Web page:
Figure 18 The lambda repressor (λCI) controls a switch between lysogenic and lytic growth of bacteriophage lambda.A. The switch between lytic growth and lysogeny depends on expression from three promoters, PL, PRM, and PR. PRM controls expression of the lambda repressor, (λCI). B. λCI dimers bind cooperatively to operators OL1, OL2, and OR1, O22 to repress transcription from PR and PL. λCI also activates transcription from PRM to positively autoregulate. C. As λCI accumulates in the cell, it reaches a great enough concentration that it can also bind to operators OL3 and OL3. This facilitates the looping of DNA around the operators, with higher-order complexes between λCI dimers holding the loop in place and negatively autoregulating expression from PRM. This maintains λCI in a limited window of concentration in the cell.

λCI is called the lambda repressor, but this is not an accurate name: λCI can act as both a repressor and an activator!

Like the lac repressor, λCI has multiple domains: the N-terminal domain binds DNA. The N-terminal domain also has a patch on the surface that interacts with RNA polymerase. The C-terminal domain is a multimerization domain that allows each molecule of λC to interact with others. λCI functions as a dimer, but each dimer can interact with other dimers to form tetramers or octamers. You can drag, spin, and magnify the structure of λCI at Proteopedia.

λCI binds to operators near these three promoters, but it does not bind equally well to all of them. Dimers of λCI bind best to OL1 and OR1, and this helps additional dimers bind to OL2 and OR2 in what is called cooperative binding. This binding blocks polymerase access to PL and PR and blocks transcription of lytic genes.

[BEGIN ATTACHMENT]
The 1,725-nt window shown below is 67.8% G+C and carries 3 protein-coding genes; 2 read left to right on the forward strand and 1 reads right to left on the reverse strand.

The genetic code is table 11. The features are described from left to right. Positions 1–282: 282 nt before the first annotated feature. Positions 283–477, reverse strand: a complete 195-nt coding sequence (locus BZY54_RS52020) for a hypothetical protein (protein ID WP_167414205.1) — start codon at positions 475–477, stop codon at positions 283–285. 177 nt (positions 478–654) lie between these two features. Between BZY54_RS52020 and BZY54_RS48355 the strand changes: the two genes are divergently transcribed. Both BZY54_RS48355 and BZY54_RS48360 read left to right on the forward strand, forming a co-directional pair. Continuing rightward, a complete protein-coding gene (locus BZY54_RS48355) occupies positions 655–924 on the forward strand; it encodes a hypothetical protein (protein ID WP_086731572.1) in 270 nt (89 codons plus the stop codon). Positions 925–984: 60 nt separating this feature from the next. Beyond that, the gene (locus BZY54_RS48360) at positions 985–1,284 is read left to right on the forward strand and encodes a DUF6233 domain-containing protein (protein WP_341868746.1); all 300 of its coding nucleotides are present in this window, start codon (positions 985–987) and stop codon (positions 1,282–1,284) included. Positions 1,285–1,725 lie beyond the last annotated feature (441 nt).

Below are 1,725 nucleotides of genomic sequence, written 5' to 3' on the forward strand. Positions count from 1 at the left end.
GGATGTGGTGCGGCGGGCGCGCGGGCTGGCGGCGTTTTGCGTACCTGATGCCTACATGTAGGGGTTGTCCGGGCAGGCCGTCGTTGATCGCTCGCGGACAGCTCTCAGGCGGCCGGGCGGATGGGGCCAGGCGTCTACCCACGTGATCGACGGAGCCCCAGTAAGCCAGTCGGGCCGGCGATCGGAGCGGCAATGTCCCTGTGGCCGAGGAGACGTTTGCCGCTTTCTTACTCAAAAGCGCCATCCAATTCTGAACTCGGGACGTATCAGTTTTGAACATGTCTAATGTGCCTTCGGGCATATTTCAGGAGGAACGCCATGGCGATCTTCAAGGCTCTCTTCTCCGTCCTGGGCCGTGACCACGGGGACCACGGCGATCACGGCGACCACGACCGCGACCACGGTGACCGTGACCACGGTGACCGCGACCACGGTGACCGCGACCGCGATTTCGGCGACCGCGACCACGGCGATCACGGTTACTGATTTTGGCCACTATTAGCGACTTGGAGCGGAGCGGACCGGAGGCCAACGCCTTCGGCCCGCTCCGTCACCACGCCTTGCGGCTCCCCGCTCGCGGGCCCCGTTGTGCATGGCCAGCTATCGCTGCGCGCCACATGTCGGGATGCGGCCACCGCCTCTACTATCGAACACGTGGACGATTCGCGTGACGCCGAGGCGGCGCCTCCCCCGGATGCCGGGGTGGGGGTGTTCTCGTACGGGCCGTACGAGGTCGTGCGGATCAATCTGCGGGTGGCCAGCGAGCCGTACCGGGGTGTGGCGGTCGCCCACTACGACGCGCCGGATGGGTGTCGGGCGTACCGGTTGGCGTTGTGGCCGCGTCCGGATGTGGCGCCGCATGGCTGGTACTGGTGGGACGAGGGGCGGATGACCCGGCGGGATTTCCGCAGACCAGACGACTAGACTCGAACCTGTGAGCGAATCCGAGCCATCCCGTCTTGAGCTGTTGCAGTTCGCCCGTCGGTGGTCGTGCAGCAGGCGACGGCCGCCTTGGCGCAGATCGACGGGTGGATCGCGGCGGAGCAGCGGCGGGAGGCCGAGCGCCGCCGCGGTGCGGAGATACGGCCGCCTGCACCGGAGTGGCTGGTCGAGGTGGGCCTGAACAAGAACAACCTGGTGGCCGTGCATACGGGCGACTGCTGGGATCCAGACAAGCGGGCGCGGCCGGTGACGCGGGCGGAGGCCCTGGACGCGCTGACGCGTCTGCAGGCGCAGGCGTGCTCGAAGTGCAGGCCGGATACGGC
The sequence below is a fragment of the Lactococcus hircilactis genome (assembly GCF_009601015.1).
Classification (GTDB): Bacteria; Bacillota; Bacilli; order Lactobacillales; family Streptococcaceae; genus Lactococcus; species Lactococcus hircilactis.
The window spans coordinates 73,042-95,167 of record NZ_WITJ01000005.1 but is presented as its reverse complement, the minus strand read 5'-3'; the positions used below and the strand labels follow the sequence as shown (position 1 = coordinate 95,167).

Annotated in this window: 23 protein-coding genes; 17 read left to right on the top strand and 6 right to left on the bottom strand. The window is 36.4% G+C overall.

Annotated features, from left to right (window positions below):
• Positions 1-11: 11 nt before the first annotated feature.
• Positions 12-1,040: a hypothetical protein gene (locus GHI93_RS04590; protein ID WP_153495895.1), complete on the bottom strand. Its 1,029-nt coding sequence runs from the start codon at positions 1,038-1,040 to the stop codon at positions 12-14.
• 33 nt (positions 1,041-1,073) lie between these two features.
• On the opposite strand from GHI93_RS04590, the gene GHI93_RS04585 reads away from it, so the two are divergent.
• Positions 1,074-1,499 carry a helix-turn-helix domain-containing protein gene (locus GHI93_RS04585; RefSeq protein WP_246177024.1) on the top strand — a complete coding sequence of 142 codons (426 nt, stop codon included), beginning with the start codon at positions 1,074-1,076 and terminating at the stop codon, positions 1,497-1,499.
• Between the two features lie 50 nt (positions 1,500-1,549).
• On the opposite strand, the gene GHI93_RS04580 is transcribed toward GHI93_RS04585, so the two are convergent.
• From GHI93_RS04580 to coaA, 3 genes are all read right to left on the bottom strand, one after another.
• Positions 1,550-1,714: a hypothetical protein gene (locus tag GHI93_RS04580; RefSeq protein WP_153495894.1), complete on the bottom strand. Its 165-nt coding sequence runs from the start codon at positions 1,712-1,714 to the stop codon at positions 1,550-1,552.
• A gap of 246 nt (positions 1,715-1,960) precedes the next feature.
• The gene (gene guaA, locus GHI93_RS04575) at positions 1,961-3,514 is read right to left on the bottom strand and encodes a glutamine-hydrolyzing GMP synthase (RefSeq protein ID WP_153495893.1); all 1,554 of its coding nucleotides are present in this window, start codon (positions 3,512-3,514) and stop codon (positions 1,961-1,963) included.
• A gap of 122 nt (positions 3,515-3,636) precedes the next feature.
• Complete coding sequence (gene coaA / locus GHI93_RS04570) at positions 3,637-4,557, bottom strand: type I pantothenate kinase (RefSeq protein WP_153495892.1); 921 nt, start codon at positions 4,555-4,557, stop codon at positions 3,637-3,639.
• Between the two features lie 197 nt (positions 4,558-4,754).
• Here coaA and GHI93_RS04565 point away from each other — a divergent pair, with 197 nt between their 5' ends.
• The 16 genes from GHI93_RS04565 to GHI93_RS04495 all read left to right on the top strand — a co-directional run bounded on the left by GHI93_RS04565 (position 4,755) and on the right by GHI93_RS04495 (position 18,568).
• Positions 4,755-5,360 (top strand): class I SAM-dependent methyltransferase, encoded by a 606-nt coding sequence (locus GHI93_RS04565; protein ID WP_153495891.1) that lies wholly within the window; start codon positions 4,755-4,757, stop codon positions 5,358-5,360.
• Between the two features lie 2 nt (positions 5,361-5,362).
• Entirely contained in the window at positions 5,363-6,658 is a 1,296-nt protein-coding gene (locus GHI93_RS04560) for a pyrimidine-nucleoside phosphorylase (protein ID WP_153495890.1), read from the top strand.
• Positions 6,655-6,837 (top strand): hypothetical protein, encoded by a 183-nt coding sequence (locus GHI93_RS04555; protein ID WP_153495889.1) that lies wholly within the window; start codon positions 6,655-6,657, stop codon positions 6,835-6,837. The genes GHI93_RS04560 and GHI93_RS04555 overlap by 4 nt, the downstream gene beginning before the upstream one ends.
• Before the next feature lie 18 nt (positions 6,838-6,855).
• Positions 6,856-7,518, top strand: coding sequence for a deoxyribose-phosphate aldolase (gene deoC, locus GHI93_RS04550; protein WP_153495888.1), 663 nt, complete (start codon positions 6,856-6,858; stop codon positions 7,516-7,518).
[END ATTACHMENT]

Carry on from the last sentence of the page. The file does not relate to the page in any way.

But wait, there is more! Although it is called the lambda repressor, the protein can also act as an activator for its own promoter. Part of the lambda repressor binds to RNA polymerase, recruiting it (helping it to bind) to PRM. The lambda repressor therefore acts as its own activator. This is positive autoregulation, where “auto” means it regulates its own gene. This is shown in Figure 18B.

But there is even more! λCI must be carefully regulated so there is enough protein to repress the lytic genes, but not so much that the phage can’t undo this repression when needed. So λCI can act as its own repressor, too! At high concentrations of λCI, OL3 and OR3 will also be occupied by dimers of λCI. This leads to looping of the DNA as shown in Figure 18C, with λCI holding the loop in place and repressing transcription from PRM, too. This is negative autoregulation.

Stress response in the host cell can trigger the switch to lytic growth and release of new phage particles. This happens through cleavage of the λCI protein, which de-represses PR and PL and leads to the production of lytic proteins. One protein produced from PR is called cro. Cro binds to OR3 and blocks transcription of the cI gene. In this way, either lytic genes or lysogenic genes are transcribed, but not both at the same time[1].

You can also see an animated GIF of the switch in action via Google Drive.

So why does the λCI sometimes act as a repressor and sometimes an activator? It has to do with the geometry of binding. OR1 and OR2 are positioned over the -10 and -35 boxes for PR. Remember, repressors can repress just by taking up space around a promoter. Two things cannot be in the same place at the same time, so if λCI is bound then RNA polymerase cannot. On the other hand, when λCI is positioned in OR2 the RNA polymerase-interacting domain is positioned perfectly to stabilize a polymerase bound to PRM. λCI can only activate transcription if it is properly aligned with the promoter.

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Media Attributions

  1. Hochschild, A. & Lewis, M. The bacteriophage λ CI protein finds an asymmetric solution. Curr. Opin. Struct. Biol. 19, 79–86 (2009).